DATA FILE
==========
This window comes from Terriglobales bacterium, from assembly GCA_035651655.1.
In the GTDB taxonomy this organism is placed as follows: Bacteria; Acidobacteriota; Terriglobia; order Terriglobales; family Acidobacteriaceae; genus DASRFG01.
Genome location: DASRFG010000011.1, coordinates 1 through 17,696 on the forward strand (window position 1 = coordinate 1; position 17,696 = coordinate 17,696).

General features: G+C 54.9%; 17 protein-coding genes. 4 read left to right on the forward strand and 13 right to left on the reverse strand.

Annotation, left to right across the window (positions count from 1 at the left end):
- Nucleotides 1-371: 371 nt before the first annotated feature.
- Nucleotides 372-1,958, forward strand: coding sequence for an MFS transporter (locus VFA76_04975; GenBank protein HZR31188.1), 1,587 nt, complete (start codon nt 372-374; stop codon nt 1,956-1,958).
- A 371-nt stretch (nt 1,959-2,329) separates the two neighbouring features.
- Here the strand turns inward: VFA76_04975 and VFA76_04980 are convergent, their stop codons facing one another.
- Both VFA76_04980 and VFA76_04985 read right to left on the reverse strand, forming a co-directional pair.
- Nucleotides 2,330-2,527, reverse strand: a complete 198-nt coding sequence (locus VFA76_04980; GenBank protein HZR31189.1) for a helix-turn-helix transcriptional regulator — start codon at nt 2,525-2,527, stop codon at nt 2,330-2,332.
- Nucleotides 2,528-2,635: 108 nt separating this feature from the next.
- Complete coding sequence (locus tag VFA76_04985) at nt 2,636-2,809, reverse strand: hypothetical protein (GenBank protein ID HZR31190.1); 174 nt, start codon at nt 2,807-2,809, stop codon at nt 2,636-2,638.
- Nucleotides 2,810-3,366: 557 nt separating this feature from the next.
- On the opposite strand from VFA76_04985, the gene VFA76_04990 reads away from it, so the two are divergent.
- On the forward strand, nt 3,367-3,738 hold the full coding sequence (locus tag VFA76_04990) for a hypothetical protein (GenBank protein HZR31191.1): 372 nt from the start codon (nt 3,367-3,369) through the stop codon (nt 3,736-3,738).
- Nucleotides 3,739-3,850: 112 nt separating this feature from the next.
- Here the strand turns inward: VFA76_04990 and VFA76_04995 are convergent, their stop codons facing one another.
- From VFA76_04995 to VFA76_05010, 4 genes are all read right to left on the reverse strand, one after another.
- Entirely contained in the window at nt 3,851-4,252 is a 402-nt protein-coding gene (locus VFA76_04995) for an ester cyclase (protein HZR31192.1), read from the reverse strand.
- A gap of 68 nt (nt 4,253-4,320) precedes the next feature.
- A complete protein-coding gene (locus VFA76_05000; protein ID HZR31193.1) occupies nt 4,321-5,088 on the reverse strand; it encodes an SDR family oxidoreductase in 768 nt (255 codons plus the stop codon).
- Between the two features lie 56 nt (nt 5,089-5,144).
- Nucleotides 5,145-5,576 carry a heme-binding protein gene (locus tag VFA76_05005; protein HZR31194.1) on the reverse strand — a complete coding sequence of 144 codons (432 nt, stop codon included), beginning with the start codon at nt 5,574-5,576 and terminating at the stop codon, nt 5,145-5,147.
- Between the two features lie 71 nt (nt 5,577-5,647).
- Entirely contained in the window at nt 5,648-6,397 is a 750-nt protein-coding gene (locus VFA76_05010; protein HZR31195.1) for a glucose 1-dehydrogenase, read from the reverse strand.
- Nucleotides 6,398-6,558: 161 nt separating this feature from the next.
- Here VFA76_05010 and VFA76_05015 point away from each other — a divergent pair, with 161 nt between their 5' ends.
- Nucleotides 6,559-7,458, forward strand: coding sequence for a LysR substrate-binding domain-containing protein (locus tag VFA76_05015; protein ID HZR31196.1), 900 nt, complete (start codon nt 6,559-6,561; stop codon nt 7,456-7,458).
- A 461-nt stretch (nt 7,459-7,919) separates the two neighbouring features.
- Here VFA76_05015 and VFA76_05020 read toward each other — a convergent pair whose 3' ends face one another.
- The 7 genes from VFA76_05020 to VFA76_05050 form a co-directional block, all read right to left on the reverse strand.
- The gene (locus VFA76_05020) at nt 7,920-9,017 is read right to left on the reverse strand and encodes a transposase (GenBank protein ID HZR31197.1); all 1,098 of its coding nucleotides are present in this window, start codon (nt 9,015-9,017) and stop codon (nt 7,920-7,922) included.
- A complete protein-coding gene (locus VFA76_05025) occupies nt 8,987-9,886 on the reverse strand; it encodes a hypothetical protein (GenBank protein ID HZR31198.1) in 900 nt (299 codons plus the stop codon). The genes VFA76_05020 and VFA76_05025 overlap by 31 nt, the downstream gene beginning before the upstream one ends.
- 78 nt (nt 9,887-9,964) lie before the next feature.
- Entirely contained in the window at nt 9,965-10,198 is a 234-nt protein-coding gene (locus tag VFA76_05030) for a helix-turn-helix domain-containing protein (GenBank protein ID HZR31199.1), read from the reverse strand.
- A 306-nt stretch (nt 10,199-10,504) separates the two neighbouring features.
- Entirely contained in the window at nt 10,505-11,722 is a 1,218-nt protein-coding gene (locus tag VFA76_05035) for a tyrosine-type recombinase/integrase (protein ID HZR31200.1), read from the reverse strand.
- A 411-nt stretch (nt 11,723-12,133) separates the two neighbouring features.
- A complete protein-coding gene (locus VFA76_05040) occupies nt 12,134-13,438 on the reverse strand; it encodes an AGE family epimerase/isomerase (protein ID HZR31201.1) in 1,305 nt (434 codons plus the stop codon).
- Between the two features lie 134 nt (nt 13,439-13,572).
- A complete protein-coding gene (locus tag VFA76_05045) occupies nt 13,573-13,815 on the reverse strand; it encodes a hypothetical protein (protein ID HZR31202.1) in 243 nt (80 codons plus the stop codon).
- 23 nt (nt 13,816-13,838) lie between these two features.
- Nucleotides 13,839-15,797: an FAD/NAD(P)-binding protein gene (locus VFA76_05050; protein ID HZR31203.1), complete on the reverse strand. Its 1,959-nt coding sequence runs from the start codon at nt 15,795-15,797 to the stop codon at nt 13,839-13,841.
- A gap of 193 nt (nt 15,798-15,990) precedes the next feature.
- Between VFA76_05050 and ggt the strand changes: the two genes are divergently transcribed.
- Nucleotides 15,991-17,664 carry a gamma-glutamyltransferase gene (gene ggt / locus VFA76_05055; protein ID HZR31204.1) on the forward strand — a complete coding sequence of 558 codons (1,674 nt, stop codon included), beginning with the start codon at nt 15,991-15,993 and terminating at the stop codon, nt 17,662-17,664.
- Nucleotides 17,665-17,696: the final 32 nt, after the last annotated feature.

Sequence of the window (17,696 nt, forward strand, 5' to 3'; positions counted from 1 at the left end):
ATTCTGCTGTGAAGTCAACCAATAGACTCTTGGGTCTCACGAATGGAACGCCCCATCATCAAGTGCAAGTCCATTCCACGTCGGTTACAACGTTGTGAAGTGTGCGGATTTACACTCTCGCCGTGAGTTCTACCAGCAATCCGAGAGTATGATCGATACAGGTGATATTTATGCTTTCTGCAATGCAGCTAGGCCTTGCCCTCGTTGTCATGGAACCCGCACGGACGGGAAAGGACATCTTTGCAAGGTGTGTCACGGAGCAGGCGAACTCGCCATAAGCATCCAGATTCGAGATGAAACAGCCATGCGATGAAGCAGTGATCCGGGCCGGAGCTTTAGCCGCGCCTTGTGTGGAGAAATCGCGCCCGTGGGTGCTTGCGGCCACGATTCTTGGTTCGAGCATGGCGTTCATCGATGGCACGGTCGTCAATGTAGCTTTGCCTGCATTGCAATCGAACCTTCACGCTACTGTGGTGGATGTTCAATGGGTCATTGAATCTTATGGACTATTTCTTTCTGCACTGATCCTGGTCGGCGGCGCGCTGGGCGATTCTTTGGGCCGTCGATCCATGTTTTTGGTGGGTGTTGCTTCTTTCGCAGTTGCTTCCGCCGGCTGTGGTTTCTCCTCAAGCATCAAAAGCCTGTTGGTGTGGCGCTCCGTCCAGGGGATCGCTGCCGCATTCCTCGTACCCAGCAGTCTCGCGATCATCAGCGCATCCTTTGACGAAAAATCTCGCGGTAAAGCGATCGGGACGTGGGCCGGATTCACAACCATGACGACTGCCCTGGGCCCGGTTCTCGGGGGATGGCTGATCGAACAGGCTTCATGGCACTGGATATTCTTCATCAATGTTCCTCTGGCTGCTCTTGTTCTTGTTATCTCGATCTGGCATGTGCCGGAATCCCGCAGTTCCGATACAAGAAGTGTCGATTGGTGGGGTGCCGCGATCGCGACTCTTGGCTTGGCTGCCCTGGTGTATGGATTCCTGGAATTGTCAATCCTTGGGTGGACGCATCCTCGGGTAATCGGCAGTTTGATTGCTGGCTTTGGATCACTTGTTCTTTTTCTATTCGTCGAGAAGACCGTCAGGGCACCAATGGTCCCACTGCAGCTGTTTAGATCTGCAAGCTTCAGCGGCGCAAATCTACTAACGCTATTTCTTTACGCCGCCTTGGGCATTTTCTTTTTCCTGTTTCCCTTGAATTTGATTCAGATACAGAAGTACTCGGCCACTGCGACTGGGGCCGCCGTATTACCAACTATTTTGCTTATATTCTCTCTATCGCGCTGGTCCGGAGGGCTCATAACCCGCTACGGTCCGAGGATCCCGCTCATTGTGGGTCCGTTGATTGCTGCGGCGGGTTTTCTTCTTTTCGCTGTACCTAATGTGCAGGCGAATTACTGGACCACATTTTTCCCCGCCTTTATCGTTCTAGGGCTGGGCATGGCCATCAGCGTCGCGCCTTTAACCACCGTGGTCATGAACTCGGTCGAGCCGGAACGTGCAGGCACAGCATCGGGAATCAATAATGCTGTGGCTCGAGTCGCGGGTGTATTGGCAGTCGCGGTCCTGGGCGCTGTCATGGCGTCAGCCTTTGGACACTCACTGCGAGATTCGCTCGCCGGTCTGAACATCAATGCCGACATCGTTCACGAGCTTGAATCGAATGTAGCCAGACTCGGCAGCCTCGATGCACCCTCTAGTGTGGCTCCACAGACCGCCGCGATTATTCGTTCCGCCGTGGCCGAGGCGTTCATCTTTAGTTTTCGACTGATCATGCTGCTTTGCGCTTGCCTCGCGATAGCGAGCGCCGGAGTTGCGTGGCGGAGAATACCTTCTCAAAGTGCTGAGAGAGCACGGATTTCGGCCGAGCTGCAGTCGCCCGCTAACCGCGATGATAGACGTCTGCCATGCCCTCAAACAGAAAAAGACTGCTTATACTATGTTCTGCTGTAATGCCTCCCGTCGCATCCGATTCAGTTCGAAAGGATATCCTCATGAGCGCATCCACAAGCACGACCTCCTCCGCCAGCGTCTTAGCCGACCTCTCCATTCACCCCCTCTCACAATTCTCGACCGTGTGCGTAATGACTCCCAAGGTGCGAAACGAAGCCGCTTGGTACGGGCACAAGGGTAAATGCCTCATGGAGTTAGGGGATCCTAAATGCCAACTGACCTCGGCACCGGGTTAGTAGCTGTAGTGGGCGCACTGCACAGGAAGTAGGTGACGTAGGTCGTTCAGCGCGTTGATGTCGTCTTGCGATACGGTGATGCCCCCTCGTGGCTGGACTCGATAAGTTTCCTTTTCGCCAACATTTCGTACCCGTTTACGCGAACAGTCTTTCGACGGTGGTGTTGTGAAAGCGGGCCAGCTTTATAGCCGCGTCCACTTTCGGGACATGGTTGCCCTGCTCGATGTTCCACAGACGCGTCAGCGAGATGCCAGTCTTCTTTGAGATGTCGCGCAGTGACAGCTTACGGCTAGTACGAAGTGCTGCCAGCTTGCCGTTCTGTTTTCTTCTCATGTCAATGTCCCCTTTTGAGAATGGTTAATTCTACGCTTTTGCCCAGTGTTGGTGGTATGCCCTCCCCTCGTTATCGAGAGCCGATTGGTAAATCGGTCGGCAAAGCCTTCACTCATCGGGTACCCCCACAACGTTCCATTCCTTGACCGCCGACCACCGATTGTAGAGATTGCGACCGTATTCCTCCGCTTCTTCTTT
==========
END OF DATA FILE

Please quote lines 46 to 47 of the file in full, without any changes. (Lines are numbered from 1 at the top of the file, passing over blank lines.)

- Between VFA76_05050 and ggt the strand changes: the two genes are divergently transcribed.
- Nucleotides 15,991-17,664 carry a gamma-glutamyltransferase gene (gene ggt / locus VFA76_05055; protein ID HZR31204.1) on the forward strand — a complete coding sequence of 558 codons (1,674 nt, stop codon included), beginning with the start codon at nt 15,991-15,993 and terminating at the stop codon, nt 17,662-17,664.